by Brian Michael Bendis (writer), Bryan Hitch & Stuart Immonen (pencils), Butch Guice, Andrew Currie, & Karl Story (inks), Paul Mounts, Justin Ponsor, & Rain Beredo (colors), and Chris Eliopoulos (letters)

The Story: With Siege ended, the New Avengers turn the tables, as they become the hunters and the Hood becomes the hunted.

What’s Good: Consider this book the pay-off for years of seeing the New Avengers in hiding, down and out, or generally getting their asses kicked.  This issue is cathartic both for long-time readers of New Avengers and the characters themselves.

It’s really refreshing to see the New Avengers in a position of power and to see their former pursuers running from them for a change.  It’s great to see this team so empowered and certainly, they deserve it.  As a result, this book is a very lively, feel-good affair.  The New Avengers are hell-bent on ensuring that payback is indeed a bitch for the Hood and Madame Masque.

What ensues is a book full of gleeful camaraderie where the New Avengers are the hunters.  It’s an extended book where everything, finally, feels like it’s working the way it’s meant to.  The New Avengers are once again a big force, and one to be afraid of if you’re a bad guy.  If there’s one issue this week that encapsulates the Heroic Age and is the direct opposite of everything Dark Reign was, this is it.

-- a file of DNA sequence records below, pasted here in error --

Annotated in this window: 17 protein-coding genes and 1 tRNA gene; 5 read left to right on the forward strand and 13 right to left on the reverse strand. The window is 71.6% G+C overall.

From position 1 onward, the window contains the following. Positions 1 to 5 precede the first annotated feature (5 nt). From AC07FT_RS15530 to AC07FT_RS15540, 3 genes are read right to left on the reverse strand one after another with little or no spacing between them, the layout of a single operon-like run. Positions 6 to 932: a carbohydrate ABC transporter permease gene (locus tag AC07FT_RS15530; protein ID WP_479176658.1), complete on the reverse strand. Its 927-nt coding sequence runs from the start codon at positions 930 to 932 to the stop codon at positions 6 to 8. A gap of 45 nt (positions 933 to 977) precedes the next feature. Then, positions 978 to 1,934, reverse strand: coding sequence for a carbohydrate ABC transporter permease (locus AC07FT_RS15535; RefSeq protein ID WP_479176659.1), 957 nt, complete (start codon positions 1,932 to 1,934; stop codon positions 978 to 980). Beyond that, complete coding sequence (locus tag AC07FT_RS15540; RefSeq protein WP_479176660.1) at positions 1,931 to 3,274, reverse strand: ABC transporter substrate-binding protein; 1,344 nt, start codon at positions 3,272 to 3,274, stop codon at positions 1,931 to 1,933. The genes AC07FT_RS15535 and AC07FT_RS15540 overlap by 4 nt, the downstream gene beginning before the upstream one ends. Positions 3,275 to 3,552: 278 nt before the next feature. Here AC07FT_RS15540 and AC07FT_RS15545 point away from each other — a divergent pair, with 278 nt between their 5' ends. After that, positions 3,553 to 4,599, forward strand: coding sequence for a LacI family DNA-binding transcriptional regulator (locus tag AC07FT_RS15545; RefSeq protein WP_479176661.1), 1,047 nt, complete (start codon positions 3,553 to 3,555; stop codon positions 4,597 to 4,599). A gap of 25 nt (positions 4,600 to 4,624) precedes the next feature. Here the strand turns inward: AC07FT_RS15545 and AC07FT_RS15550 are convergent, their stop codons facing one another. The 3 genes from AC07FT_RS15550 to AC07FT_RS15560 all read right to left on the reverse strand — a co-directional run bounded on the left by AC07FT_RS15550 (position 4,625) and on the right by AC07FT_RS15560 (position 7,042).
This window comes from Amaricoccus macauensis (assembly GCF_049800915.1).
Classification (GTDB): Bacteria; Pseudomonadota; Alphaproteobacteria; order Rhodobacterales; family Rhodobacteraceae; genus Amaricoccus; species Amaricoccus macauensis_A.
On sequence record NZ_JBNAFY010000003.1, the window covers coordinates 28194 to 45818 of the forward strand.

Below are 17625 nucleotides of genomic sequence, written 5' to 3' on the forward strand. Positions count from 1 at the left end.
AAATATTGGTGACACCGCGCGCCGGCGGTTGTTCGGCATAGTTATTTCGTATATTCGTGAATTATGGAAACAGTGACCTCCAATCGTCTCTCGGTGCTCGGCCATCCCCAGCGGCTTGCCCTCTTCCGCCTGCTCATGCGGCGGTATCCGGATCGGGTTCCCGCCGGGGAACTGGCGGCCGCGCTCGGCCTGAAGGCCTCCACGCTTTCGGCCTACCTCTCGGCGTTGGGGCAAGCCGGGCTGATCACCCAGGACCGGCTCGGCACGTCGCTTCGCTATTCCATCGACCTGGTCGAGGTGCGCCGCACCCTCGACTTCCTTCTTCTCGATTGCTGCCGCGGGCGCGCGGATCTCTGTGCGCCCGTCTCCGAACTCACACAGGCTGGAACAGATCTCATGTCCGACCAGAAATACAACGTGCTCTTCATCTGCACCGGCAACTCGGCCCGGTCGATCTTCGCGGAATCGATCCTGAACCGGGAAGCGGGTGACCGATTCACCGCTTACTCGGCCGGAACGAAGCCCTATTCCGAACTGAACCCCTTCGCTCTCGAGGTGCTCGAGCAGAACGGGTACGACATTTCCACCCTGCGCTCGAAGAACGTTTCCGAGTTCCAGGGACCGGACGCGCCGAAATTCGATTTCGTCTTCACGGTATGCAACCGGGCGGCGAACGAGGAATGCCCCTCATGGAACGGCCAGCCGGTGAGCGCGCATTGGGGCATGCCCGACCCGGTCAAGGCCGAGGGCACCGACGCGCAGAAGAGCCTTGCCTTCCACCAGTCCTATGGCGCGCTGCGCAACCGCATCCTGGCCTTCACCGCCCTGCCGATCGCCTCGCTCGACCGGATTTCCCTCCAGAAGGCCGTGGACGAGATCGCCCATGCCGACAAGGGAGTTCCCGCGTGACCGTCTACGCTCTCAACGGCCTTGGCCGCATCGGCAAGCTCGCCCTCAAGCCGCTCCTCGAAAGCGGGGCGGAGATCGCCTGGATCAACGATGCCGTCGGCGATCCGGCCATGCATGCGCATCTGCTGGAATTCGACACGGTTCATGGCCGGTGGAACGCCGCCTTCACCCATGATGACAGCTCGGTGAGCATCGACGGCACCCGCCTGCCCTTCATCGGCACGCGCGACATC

The action is solid and the book ends with a fabulous montage that is both reflective and highly nostalgic.  Despite the series’ relaunch next month, this ending montage was just poignant enough to make me believe this to be a true finale, and one that’s merited.  Truly, a new page is turned.

I also enjoyed the use of Count Nefaria this month as a major antagonist.  Introducing him and fully wrapping it up at issue’s end lends the book a more self-contained, “done in one” feel.

Also, the art really is a looker with several fantastic splashes, but with Hitch’s name on a one-shot, I figure that’s expected.

What’s Not So Good: Unfortunately, while this is a feel-good affair, this book is somewhat guilty of hitting the same one note for its entirety and delivering only a single message and mood.  That would be just fine were this a standard 22 page issue, but it’s not.  This is a thick book.  As such, things feel a little drawn out and a bit limited.  There’s only so long one can hit a single note, regardless of how sweet or merited that note may be.

Also, while the art is generally impressive, there is the slightly off panel here and there that feels a bit odd, something I ascribe to the sheer number of hands there are at work over Hitch’s art.  Furthermore, again perhaps due to the books over-length, the great number of splashes at times lead to some awkward storytelling.  Some of the transitions between panel and splash just aren’t there and things can feel more showcase than narrative.

All told, everything unimpressive about this book goes back to its length.  Ultimately, its story is very simple, its message singular and its mood unchanging.  It just didn’t need this giant-size length.  As a result, things are dragged across a bevy of massive panels and splashes that could’ve been compressed just a bit.  I believe a more streamlined, compressed product would’ve made for one of the best superhero issues of the year.  Instead, we just got something solid.

Conclusion: The New Avengers, and their readers, get their reward, though it’s a bit drawn-out.

Grade: B –

-Alex Evans